Alliteration is the principal binding agent of Old English poetry. Two syllables alliterate when they begin with the same sound; all vowels alliterate together, but the consonant clusters st-, sp- and sc- are treated as separate sounds (so st- does not alliterate with s- or sp-). On the other hand, in Old English unpalatized c (pronounced /k/) alliterated with palatized c (pronounced /tʃ/), and unpalatized g (pronounced /ɡ/) likewise alliterated with palatized g (pronounced , /j/). (This is because the poetic form was inherited from a time before /k/ and /ɡ/ had split into palatized and unpalatized variants.) (English transliteration is in , the IPA in /slashes/.)

The first stressed syllable of the off-verse, or second half-line, usually alliterates with one or both of the stressed syllables of the on-verse, or first half-line. The second stressed syllable of the off-verse does not usually alliterate with the others.

Middle English alliterative revival

Main article: Alliterative Revival

Just as rhyme was seen in some Anglo-Saxon poems (e.g. The Rhyming Poem, and, to some degree, The Proverbs of Alfred), the use of alliterative verse continued into Middle English. Layamon's Brut, written in about 1215, uses a loose alliterative scheme. Starting in the mid-14th century, alliterative verse became popular in the English North, the West Midlands, and a little later in Scotland. The Pearl Poet uses a complex scheme of alliteration, rhyme, and iambic metre in his Pearl; a more conventional alliterative metre in Cleanness and Patience, and alliterative verse alternating with rhymed quatrains in Sir Gawain and the Green Knight. William Langland's Piers Plowman is an important English alliterative poem; it was written between 1360 and 1399. Though a thousand years have passed between this work and the Golden Horn of Gallehus, the poetic form remains much the same:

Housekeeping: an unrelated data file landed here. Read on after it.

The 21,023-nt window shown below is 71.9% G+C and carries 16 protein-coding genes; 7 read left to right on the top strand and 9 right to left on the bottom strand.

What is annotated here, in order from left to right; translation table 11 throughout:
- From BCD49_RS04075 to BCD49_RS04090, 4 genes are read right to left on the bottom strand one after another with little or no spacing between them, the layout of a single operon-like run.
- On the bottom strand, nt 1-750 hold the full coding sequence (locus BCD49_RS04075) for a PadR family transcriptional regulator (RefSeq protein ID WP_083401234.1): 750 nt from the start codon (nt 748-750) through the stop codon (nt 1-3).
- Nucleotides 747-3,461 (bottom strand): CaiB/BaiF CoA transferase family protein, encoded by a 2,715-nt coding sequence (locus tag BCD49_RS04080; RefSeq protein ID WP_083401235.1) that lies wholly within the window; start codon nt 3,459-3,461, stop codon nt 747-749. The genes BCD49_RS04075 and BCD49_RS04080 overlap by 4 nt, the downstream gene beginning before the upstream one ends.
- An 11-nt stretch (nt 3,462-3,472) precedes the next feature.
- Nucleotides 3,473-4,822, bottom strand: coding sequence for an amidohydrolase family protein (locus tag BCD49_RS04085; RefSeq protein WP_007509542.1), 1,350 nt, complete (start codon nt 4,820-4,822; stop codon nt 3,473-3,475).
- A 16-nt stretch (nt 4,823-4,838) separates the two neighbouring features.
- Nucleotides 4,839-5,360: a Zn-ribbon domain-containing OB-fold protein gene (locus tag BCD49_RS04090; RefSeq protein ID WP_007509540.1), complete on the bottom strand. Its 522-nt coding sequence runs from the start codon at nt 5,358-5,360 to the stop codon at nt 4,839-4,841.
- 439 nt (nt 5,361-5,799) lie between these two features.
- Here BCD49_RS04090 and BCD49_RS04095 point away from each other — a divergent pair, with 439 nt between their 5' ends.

A feir feld full of folk || fond I þer bitwene,
Of alle maner of men, || þe mene and þe riche,
Worchinge and wandringe || as þe world askeþ.

In modern spelling:

A fair field full of folk || found I there between,
Of all manner of men || the mean and the rich,
Working and wandering || as the world asketh.

In modern translation:

Among them I found a fair field full of people
All manner of men, the poor and the rich
Working and wandering as the world requires.

Alliteration was sometimes used together with rhyme in Middle English work, as in Pearl and in the densely structured poem The Three Dead Kings. Middle English alliterative poets invented some innovative structures; the Pearl Poet, for instance, often adds a third alliterating word to the first half-line (e.g. Sir Gawain l.2, "the borgh brittened and brent || to brondez and askez"), and the medial pause is not always strictly maintained.